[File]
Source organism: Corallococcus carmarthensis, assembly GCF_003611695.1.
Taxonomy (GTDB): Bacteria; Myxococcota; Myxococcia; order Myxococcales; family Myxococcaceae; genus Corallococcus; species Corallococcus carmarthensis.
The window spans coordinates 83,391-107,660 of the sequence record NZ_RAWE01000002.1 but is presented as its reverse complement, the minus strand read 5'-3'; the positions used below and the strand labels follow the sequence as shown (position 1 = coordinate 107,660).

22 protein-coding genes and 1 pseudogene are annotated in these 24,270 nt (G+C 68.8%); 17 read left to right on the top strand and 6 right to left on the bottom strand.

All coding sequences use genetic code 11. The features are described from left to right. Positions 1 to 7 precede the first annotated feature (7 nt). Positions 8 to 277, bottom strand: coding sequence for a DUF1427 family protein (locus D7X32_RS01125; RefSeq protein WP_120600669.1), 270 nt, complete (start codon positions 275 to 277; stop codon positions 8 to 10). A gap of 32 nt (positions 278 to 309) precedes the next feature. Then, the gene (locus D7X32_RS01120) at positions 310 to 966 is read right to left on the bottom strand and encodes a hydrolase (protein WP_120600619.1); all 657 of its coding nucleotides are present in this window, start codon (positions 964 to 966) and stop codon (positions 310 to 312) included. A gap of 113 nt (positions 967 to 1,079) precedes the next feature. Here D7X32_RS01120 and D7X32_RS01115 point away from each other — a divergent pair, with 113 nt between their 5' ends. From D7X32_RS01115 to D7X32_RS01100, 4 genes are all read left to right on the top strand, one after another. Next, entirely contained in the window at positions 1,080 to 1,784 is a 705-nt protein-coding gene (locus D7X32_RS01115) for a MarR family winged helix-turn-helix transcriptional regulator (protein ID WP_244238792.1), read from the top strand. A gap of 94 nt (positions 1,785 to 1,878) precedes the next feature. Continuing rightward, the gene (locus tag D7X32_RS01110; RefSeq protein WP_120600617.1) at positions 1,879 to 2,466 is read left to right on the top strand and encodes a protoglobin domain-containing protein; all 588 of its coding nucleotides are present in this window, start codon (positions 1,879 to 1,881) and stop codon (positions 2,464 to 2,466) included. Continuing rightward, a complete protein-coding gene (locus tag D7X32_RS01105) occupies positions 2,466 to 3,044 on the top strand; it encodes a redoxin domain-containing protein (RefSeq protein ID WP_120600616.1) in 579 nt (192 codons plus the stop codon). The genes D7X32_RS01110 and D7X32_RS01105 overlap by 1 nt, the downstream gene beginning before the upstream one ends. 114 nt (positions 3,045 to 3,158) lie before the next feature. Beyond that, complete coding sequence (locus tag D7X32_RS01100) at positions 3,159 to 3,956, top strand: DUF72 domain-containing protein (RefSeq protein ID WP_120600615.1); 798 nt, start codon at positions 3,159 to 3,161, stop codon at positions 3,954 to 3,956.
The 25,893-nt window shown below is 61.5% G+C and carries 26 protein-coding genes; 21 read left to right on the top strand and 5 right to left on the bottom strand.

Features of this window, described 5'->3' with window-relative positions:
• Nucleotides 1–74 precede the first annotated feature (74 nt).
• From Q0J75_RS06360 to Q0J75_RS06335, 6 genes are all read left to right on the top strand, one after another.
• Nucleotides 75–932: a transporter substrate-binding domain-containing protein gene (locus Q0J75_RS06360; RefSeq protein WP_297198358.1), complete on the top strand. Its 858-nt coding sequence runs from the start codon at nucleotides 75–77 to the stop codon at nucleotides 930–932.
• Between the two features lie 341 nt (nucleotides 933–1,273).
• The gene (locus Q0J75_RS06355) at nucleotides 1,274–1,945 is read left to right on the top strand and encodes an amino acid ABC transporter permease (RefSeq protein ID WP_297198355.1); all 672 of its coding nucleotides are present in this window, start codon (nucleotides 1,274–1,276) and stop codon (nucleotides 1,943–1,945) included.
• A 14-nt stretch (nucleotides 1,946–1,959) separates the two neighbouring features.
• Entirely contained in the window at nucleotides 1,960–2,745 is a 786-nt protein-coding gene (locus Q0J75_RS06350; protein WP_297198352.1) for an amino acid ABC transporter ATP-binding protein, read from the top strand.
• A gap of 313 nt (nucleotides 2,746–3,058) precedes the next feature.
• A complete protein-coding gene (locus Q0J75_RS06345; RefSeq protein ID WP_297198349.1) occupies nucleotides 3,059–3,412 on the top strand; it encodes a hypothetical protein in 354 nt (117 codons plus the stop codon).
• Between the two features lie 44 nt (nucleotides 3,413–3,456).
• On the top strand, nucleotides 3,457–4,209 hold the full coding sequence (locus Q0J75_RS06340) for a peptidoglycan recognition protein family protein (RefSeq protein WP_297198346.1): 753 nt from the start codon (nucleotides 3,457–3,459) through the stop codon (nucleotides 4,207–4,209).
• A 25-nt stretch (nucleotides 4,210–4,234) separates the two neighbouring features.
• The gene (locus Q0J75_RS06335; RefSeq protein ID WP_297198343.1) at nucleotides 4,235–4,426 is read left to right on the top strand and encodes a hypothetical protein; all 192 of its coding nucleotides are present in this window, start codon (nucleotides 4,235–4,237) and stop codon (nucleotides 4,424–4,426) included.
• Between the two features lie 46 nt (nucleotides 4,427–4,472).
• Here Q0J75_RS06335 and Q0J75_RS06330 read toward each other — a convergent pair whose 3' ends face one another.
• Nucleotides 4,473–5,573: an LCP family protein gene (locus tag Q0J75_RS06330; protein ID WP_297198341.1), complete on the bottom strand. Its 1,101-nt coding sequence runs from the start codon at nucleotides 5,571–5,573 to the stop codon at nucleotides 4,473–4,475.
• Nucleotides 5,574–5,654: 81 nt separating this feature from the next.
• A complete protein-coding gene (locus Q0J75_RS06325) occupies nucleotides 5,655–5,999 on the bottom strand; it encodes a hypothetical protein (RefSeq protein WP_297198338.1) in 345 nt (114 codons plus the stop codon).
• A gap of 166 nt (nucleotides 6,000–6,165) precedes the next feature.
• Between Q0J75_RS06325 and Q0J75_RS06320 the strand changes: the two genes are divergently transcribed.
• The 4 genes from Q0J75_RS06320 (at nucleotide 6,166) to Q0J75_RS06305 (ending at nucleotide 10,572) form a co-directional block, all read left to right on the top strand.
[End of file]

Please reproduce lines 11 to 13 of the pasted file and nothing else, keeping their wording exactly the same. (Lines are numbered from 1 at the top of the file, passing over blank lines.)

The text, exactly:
• Between the two features lie 341 nt (nucleotides 933–1,273).
• The gene (locus Q0J75_RS06355) at nucleotides 1,274–1,945 is read left to right on the top strand and encodes an amino acid ABC transporter permease (RefSeq protein ID WP_297198355.1); all 672 of its coding nucleotides are present in this window, start codon (nucleotides 1,274–1,276) and stop codon (nucleotides 1,943–1,945) included.
• A 14-nt stretch (nucleotides 1,946–1,959) separates the two neighbouring features.